I found a historical photo of this room showing 10-foot high machines with wires hanging by the mile from looms and schematic charts.
On the upper floors where the sunlight is yellow–the color of flour dust, once exposed to the elements.
A closeup of the pulleys atop Manitoba Pool #3 which once pulled conveyor belts full of grain across the cupola building as it was sorted into the silos below.
Copper poured from this furnace and was cast by the autocaster on the right into billets.
One of the pair of motors that powered this mine shaft. In the 1950s, this shaft was designated a rescue shaft, and was only maintained for emergencies. One reason that Cheratte built Shaft 3 nearby was because these motors and infrastructure did not have the capacity that the giant mine below called for.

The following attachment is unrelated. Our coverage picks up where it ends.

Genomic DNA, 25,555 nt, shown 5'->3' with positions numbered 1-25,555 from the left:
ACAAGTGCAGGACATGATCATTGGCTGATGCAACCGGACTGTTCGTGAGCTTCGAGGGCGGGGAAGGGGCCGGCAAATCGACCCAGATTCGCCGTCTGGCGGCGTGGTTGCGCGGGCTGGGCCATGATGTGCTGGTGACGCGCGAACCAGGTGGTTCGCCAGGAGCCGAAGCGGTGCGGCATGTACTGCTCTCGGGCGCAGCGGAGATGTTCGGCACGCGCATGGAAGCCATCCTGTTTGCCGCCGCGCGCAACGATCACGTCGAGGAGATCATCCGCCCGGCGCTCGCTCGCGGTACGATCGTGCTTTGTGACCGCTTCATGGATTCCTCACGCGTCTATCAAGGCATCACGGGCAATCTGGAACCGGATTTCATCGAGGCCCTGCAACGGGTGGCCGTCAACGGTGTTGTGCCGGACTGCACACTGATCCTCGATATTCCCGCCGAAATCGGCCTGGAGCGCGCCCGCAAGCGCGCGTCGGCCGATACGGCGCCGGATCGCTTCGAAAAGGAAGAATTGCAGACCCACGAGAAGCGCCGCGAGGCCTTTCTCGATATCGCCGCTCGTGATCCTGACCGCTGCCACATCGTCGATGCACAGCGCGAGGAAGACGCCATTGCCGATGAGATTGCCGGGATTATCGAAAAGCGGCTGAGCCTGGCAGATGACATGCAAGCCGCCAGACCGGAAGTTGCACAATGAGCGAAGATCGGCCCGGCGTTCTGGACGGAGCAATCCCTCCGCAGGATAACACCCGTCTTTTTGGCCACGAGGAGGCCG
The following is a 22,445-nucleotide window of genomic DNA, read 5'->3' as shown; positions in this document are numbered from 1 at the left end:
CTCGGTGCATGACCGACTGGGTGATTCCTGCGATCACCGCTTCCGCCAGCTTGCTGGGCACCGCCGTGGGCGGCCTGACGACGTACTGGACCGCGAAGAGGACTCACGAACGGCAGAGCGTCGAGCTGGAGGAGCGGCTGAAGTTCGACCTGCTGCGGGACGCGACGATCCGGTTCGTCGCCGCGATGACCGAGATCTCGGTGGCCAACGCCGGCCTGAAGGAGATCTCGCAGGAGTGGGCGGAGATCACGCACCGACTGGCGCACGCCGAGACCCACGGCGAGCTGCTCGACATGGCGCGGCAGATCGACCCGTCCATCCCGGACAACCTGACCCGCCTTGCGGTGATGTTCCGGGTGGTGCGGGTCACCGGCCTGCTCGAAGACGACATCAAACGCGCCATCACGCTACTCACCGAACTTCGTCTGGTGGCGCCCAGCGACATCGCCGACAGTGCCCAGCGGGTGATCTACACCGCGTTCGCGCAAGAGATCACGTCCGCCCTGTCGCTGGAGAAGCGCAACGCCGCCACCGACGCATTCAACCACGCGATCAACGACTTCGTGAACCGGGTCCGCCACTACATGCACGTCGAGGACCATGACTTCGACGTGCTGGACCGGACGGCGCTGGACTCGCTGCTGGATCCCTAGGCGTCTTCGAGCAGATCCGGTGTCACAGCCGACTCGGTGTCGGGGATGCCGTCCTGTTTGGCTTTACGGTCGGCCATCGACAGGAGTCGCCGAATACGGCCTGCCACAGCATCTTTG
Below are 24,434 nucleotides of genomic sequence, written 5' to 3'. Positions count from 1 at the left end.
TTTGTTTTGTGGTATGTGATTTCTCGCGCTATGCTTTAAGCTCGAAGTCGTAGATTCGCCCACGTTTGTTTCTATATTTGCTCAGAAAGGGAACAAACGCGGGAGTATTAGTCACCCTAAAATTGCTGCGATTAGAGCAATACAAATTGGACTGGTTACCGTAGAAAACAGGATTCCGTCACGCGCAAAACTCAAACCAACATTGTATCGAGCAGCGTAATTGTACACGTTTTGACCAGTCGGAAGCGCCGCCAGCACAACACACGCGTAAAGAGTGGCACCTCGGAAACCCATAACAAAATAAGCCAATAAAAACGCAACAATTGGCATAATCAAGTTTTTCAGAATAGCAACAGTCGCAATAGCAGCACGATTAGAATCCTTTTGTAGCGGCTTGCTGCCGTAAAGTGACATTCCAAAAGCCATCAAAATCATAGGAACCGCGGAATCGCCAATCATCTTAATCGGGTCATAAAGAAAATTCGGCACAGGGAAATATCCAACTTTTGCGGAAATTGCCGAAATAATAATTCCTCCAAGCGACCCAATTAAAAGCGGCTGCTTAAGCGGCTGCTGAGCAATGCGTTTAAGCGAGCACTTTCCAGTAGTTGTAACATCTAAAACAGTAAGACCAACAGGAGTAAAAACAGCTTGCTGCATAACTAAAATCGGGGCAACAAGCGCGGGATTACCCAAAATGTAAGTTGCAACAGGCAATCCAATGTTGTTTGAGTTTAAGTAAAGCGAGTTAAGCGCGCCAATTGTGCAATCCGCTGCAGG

Beautiful belt wheels above the grain cribs. Getting to the spot where this was taken is now impossible, and I don’t know whether these remain or not anymore.
There big filters helped the mill sort through the flour, for additional milling, for example.
Next to the generator room is the pump room, which moved steam around the complex.
Mammoth Mine overlooks Central City from atop Mammoth Hill. In the distance you can make out Coeur d’Alene Mine (red), which operated from 1885 through 1940.